Both Houses of Parliament paid tribute to Her Majesty Queen Elizabeth II today, September 15, ahead of her State funeral next Monday, September 19.
The Special Parliamentary Sitting saw the Lower House paying its respects to the country’s fallen Head of State in the morning, followed by an afternoon sitting of the Upper House, the Senate.
During the earlier session, Leader of the Opposition Jamale Pringle said it was fitting that September 15 – recognized as the “International Day of Democracy” – was being used to acknowledge the late Queen’s role in supporting the principles and practices of democracy, as well as its responsibilities.
He said the Queen had ruled with fairness and that her successor, His Majesty King Charles III, will have large shoes to fill.
Pringle also used the opportunity to express his condolences, and those of the United Progressive Party, to the Royal Family; the people of the United Kingdom and the British Commonwealth; and Governor-General Sir Rodney Williams.
Meanwhile, Prime Minister Gaston Browne said the late Queen had been held in very high regard, even in countries that are not part of the British Empire.
He said the quality of her leadership had been second to none and she had been a well-respected figure worldwide.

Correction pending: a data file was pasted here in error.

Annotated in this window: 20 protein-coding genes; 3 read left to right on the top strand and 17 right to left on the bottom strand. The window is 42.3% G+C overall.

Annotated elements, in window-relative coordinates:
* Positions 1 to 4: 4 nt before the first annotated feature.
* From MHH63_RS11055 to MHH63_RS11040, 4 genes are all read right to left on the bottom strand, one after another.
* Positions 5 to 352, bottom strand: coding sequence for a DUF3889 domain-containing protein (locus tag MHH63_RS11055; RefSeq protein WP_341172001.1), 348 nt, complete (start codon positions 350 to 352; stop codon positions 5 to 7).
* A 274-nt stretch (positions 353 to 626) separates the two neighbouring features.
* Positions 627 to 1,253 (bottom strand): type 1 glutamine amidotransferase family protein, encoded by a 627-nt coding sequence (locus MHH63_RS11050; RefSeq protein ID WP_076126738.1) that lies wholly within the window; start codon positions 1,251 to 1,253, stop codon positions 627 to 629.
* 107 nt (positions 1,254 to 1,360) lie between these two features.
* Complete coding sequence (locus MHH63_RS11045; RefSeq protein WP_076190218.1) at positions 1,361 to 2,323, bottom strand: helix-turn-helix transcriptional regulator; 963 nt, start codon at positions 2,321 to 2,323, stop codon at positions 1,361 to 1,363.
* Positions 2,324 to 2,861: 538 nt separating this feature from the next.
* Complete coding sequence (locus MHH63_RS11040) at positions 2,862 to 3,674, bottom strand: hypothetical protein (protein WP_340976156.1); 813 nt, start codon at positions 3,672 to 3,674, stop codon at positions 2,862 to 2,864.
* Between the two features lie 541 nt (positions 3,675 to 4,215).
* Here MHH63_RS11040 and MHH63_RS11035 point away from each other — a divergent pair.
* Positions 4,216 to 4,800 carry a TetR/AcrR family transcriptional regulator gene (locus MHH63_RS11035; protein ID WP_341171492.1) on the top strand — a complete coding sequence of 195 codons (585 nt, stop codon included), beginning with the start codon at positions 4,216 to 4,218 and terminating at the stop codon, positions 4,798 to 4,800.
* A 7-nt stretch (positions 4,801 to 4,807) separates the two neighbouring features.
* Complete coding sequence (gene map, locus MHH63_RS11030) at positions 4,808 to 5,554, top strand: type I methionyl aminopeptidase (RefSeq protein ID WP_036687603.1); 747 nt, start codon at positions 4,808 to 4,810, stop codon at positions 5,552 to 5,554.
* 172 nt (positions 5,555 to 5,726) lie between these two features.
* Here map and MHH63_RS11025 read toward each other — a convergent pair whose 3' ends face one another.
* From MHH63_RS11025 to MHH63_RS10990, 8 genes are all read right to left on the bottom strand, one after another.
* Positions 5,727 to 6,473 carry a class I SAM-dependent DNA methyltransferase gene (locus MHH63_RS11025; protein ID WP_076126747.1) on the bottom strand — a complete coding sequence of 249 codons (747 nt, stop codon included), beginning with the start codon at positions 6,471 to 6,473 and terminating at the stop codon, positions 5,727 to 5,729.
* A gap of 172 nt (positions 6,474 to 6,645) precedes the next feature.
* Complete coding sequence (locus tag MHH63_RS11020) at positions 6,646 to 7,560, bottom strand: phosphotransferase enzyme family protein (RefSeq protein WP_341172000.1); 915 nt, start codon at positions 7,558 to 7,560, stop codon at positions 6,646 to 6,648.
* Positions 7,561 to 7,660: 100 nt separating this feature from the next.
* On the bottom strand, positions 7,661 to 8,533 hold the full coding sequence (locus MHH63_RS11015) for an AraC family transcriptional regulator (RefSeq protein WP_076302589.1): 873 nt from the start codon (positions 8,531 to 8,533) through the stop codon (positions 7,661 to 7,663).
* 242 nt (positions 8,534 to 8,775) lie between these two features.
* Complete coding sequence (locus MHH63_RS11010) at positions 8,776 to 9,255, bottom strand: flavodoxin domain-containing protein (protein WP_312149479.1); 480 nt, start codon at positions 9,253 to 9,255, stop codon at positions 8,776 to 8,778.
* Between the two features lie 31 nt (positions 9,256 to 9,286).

In the meantime, Browne pledged Antigua and Barbuda’s continued allegiance to the Queen’s heir, King Charles III, based on the doctrine of the Constitution.
PM Browne is expected to join the Governor-General and his wife, along with other world leaders, at the Queen’s funeral service on Monday, September 19, at Westminster Abbey.
Meanwhile, the local uniformed services have agreed to hold a special service of worship on the morning of the funeral in honour of the late Queen.
“The service of worship and remembrance by the Royal Police Force of Antigua and Barbuda and the Antigua and Barbuda Defence Force will be held at the Cathedral of St. John the Divine, commencing at 11 a.m.,” this week’s Cabinet Notes say.
It is to be followed by a military parade and a general salute through the streets of St. John’s, passing Government House, where the Governor-General’s Deputy, Sir Clare Roberts, will take the salute outside the premises.